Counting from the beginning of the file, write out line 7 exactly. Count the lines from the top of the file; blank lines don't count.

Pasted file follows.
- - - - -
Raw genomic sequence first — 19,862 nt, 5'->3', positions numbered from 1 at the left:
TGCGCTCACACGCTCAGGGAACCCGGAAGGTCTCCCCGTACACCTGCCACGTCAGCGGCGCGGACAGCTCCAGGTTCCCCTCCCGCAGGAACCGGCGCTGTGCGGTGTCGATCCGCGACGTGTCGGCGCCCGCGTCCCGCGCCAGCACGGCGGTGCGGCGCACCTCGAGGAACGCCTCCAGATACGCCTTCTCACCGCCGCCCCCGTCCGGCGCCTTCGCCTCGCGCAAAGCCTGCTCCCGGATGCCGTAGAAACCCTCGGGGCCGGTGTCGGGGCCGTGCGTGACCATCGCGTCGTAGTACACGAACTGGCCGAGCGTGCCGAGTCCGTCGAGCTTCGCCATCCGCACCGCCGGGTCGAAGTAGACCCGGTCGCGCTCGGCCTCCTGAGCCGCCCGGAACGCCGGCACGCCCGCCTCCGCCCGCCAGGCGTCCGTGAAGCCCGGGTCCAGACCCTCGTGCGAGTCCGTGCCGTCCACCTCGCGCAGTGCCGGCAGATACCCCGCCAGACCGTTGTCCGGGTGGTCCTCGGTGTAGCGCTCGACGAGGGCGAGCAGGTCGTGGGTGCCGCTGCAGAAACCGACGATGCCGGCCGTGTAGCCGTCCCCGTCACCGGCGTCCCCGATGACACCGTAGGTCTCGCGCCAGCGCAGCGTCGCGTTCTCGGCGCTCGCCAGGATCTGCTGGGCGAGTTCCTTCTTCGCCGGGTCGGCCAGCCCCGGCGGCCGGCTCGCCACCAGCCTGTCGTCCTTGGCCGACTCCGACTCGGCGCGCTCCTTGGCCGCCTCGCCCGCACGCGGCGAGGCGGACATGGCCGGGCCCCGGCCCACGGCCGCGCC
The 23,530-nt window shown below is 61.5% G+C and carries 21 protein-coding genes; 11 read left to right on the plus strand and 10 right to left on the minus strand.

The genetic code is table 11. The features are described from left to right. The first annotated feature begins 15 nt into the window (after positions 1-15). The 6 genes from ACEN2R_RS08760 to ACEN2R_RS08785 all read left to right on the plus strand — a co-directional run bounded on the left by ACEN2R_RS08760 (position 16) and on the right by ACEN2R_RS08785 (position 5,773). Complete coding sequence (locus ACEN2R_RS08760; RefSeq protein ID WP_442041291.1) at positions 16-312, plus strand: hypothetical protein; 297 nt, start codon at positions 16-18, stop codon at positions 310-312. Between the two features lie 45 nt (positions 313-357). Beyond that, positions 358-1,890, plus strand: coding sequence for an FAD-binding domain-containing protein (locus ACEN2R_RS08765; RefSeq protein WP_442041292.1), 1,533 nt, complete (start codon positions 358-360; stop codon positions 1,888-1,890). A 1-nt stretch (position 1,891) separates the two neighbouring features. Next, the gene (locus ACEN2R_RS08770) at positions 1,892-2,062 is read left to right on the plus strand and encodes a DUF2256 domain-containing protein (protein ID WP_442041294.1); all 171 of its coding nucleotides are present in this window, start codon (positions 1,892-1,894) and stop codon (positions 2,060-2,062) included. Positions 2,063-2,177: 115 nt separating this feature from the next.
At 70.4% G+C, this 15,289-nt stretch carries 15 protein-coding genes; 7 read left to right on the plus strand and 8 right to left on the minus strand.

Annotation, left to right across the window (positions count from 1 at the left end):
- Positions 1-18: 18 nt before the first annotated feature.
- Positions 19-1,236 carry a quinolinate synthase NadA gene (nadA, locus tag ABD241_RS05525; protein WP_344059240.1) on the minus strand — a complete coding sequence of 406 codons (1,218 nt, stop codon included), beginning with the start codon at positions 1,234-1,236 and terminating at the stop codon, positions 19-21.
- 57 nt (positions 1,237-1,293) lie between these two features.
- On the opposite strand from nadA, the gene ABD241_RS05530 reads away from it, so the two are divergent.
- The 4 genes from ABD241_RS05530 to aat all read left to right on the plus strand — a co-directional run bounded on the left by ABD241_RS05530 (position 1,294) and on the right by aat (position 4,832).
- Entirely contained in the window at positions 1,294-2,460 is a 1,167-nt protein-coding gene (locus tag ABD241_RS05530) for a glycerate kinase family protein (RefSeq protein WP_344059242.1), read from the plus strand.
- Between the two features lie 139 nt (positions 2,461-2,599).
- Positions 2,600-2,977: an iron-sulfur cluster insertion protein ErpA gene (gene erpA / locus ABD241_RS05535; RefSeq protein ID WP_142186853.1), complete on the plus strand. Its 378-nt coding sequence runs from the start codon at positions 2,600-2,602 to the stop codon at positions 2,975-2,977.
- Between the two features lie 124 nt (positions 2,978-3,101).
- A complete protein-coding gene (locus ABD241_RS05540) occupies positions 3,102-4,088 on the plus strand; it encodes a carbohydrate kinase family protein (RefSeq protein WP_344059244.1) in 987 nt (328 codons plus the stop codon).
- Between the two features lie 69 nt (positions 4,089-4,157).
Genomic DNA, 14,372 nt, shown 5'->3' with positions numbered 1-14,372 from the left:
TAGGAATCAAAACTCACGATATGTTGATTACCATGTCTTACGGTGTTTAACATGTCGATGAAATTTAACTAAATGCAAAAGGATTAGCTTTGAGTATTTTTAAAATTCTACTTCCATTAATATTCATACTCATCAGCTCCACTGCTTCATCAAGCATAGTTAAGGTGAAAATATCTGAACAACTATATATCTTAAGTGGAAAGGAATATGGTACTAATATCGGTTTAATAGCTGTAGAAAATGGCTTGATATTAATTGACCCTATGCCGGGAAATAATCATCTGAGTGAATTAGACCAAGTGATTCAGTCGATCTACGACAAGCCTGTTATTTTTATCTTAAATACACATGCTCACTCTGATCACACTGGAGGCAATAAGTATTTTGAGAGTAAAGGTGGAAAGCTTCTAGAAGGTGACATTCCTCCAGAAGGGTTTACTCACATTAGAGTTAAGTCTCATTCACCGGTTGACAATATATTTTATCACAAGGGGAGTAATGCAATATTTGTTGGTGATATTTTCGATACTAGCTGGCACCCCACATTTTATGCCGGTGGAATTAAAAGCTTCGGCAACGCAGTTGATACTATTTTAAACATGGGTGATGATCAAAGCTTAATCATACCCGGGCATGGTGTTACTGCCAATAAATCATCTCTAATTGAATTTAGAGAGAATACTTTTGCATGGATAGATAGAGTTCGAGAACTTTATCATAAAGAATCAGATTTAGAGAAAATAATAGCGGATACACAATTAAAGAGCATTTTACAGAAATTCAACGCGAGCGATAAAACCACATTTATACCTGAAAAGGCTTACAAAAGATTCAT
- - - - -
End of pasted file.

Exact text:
- Positions 1-18: 18 nt before the first annotated feature.